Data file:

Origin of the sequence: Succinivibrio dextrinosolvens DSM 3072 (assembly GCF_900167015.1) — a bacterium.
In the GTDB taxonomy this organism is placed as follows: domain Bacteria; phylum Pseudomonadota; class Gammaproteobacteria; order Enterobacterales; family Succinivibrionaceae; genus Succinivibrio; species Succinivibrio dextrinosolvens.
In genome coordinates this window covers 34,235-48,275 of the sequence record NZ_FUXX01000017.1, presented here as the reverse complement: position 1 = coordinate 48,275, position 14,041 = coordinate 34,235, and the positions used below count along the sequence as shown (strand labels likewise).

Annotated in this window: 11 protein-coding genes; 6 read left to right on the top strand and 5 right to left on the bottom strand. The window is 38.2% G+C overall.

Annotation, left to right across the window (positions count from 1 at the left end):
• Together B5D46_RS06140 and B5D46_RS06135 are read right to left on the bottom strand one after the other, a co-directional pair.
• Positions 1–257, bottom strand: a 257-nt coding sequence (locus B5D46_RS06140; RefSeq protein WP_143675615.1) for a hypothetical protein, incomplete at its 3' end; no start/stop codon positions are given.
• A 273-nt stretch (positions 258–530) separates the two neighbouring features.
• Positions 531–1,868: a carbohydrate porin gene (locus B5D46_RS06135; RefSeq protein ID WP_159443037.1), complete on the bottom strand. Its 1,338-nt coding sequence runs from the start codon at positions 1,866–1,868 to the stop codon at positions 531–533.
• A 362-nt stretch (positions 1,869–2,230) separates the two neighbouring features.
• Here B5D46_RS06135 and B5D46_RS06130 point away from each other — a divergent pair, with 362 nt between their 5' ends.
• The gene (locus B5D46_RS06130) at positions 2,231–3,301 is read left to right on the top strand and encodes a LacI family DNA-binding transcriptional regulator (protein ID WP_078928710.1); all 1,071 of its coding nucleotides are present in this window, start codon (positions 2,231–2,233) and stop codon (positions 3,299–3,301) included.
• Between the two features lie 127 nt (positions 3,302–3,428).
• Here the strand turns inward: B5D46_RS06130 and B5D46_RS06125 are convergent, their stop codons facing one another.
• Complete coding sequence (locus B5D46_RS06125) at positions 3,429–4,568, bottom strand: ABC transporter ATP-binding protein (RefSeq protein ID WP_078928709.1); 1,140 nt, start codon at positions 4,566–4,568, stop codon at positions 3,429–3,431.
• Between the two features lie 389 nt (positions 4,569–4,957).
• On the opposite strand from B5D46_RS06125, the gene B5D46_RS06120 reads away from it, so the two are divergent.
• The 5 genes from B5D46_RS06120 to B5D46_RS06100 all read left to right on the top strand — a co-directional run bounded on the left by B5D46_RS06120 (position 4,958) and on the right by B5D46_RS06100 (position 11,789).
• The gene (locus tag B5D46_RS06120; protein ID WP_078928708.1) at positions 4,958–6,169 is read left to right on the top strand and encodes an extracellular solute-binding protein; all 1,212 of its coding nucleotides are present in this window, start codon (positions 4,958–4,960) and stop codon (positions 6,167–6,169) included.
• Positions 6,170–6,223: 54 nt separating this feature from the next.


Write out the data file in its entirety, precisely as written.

Origin of the sequence: Succinivibrio dextrinosolvens DSM 3072 (assembly GCF_900167015.1) — a bacterium.
In the GTDB taxonomy this organism is placed as follows: domain Bacteria; phylum Pseudomonadota; class Gammaproteobacteria; order Enterobacterales; family Succinivibrionaceae; genus Succinivibrio; species Succinivibrio dextrinosolvens.
In genome coordinates this window covers 34,235-48,275 of the sequence record NZ_FUXX01000017.1, presented here as the reverse complement: position 1 = coordinate 48,275, position 14,041 = coordinate 34,235, and the positions used below count along the sequence as shown (strand labels likewise).

Annotated in this window: 11 protein-coding genes; 6 read left to right on the top strand and 5 right to left on the bottom strand. The window is 38.2% G+C overall.

Annotation, left to right across the window (positions count from 1 at the left end):
• Together B5D46_RS06140 and B5D46_RS06135 are read right to left on the bottom strand one after the other, a co-directional pair.
• Positions 1–257, bottom strand: a 257-nt coding sequence (locus B5D46_RS06140; RefSeq protein WP_143675615.1) for a hypothetical protein, incomplete at its 3' end; no start/stop codon positions are given.
• A 273-nt stretch (positions 258–530) separates the two neighbouring features.
• Positions 531–1,868: a carbohydrate porin gene (locus B5D46_RS06135; RefSeq protein ID WP_159443037.1), complete on the bottom strand. Its 1,338-nt coding sequence runs from the start codon at positions 1,866–1,868 to the stop codon at positions 531–533.
• A 362-nt stretch (positions 1,869–2,230) separates the two neighbouring features.
• Here B5D46_RS06135 and B5D46_RS06130 point away from each other — a divergent pair, with 362 nt between their 5' ends.
• The gene (locus B5D46_RS06130) at positions 2,231–3,301 is read left to right on the top strand and encodes a LacI family DNA-binding transcriptional regulator (protein ID WP_078928710.1); all 1,071 of its coding nucleotides are present in this window, start codon (positions 2,231–2,233) and stop codon (positions 3,299–3,301) included.
• Between the two features lie 127 nt (positions 3,302–3,428).
• Here the strand turns inward: B5D46_RS06130 and B5D46_RS06125 are convergent, their stop codons facing one another.
• Complete coding sequence (locus B5D46_RS06125) at positions 3,429–4,568, bottom strand: ABC transporter ATP-binding protein (RefSeq protein ID WP_078928709.1); 1,140 nt, start codon at positions 4,566–4,568, stop codon at positions 3,429–3,431.
• Between the two features lie 389 nt (positions 4,569–4,957).
• On the opposite strand from B5D46_RS06125, the gene B5D46_RS06120 reads away from it, so the two are divergent.
• The 5 genes from B5D46_RS06120 to B5D46_RS06100 all read left to right on the top strand — a co-directional run bounded on the left by B5D46_RS06120 (position 4,958) and on the right by B5D46_RS06100 (position 11,789).
• The gene (locus tag B5D46_RS06120; protein ID WP_078928708.1) at positions 4,958–6,169 is read left to right on the top strand and encodes an extracellular solute-binding protein; all 1,212 of its coding nucleotides are present in this window, start codon (positions 4,958–4,960) and stop codon (positions 6,167–6,169) included.
• Positions 6,170–6,223: 54 nt separating this feature from the next.